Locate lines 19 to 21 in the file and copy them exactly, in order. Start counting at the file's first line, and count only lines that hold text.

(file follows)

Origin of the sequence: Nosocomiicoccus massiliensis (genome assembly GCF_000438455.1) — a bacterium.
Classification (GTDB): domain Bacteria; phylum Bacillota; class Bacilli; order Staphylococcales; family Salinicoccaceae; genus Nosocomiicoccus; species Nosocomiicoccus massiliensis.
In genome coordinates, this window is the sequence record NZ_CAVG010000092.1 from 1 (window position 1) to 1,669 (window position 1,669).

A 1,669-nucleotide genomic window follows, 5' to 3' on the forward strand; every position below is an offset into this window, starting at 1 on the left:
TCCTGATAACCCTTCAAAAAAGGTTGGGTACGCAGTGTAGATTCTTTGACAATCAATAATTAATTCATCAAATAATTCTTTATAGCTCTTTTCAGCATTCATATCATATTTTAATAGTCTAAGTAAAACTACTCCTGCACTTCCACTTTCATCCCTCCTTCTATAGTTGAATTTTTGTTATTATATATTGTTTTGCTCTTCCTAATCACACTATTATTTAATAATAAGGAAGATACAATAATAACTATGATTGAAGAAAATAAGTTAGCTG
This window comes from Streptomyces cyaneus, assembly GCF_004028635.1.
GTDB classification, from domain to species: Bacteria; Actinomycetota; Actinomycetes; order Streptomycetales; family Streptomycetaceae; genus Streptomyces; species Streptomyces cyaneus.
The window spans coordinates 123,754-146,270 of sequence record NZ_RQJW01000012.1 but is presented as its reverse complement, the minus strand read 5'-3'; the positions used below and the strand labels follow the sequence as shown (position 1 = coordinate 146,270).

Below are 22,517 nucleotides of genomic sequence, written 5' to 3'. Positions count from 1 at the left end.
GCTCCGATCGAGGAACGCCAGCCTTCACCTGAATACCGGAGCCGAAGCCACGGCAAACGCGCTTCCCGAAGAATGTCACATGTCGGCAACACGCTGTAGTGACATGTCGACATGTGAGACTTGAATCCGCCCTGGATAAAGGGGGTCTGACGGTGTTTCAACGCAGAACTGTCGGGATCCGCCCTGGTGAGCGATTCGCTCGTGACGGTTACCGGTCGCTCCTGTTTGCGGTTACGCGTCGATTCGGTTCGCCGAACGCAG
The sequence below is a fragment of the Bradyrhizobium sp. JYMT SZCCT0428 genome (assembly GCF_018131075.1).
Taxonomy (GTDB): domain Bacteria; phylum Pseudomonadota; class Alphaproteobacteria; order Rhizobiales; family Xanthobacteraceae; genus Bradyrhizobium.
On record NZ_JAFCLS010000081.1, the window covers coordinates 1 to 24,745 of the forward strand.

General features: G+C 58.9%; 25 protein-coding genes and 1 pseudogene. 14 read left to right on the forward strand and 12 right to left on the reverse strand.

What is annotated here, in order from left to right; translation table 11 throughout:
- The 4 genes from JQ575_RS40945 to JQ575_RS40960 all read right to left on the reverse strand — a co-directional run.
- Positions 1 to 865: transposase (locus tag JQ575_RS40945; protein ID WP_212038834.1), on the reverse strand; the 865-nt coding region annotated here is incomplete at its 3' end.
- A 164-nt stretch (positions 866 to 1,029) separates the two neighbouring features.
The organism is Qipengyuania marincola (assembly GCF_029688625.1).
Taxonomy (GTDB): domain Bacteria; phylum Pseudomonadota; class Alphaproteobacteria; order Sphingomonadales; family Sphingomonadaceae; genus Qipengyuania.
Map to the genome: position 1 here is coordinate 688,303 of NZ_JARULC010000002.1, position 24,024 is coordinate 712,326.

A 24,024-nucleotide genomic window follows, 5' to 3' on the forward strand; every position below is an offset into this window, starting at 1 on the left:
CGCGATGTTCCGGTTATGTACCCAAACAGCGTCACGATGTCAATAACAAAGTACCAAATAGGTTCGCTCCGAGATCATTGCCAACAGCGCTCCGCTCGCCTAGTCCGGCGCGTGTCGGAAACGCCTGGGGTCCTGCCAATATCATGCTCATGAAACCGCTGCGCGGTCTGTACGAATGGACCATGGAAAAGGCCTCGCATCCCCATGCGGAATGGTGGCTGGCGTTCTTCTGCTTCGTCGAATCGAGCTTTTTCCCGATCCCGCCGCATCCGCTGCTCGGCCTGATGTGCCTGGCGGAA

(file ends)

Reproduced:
The organism is Qipengyuania marincola (assembly GCF_029688625.1).
Taxonomy (GTDB): domain Bacteria; phylum Pseudomonadota; class Alphaproteobacteria; order Sphingomonadales; family Sphingomonadaceae; genus Qipengyuania.
Map to the genome: position 1 here is coordinate 688,303 of NZ_JARULC010000002.1, position 24,024 is coordinate 712,326.